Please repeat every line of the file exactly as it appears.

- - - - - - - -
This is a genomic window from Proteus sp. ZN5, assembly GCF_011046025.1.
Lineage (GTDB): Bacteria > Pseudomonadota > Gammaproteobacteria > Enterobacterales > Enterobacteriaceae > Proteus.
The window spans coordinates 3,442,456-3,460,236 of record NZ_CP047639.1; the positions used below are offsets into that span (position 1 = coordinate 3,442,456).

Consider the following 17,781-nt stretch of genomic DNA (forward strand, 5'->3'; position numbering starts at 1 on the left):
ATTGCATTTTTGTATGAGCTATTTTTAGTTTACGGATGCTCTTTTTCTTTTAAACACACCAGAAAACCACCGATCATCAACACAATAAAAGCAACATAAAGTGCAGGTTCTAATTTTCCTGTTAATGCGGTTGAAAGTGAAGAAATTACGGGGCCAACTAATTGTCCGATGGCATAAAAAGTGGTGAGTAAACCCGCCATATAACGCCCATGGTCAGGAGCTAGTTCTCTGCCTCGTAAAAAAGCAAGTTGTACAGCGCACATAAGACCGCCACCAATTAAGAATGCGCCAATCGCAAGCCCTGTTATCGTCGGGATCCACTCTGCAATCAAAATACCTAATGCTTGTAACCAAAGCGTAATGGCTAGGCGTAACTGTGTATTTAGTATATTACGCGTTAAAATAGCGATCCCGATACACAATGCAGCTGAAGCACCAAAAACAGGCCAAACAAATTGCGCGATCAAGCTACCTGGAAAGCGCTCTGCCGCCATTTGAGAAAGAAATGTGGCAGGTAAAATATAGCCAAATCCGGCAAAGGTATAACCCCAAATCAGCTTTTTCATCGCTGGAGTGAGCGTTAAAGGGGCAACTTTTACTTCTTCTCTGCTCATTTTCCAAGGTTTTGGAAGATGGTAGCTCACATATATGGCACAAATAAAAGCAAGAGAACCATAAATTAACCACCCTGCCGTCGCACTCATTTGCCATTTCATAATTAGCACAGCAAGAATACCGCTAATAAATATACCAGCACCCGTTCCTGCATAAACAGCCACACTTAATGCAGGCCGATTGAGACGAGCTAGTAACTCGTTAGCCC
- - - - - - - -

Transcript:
This is a genomic window from Proteus sp. ZN5, assembly GCF_011046025.1.
Lineage (GTDB): Bacteria > Pseudomonadota > Gammaproteobacteria > Enterobacterales > Enterobacteriaceae > Proteus.
The window spans coordinates 3,442,456-3,460,236 of record NZ_CP047639.1; the positions used below are offsets into that span (position 1 = coordinate 3,442,456).

Consider the following 17,781-nt stretch of genomic DNA (forward strand, 5'->3'; position numbering starts at 1 on the left):
ATTGCATTTTTGTATGAGCTATTTTTAGTTTACGGATGCTCTTTTTCTTTTAAACACACCAGAAAACCACCGATCATCAACACAATAAAAGCAACATAAAGTGCAGGTTCTAATTTTCCTGTTAATGCGGTTGAAAGTGAAGAAATTACGGGGCCAACTAATTGTCCGATGGCATAAAAAGTGGTGAGTAAACCCGCCATATAACGCCCATGGTCAGGAGCTAGTTCTCTGCCTCGTAAAAAAGCAAGTTGTACAGCGCACATAAGACCGCCACCAATTAAGAATGCGCCAATCGCAAGCCCTGTTATCGTCGGGATCCACTCTGCAATCAAAATACCTAATGCTTGTAACCAAAGCGTAATGGCTAGGCGTAACTGTGTATTTAGTATATTACGCGTTAAAATAGCGATCCCGATACACAATGCAGCTGAAGCACCAAAAACAGGCCAAACAAATTGCGCGATCAAGCTACCTGGAAAGCGCTCTGCCGCCATTTGAGAAAGAAATGTGGCAGGTAAAATATAGCCAAATCCGGCAAAGGTATAACCCCAAATCAGCTTTTTCATCGCTGGAGTGAGCGTTAAAGGGGCAACTTTTACTTCTTCTCTGCTCATTTTCCAAGGTTTTGGAAGATGGTAGCTCACATATATGGCACAAATAAAAGCAAGAGAACCATAAATTAACCACCCTGCCGTCGCACTCATTTGCCATTTCATAATTAGCACAGCAAGAATACCGCTAATAAATATACCAGCACCCGTTCCTGCATAAACAGCCACACTTAATGCAGGCCGATTGAGACGAGCTAGTAACTCGTTAGCCC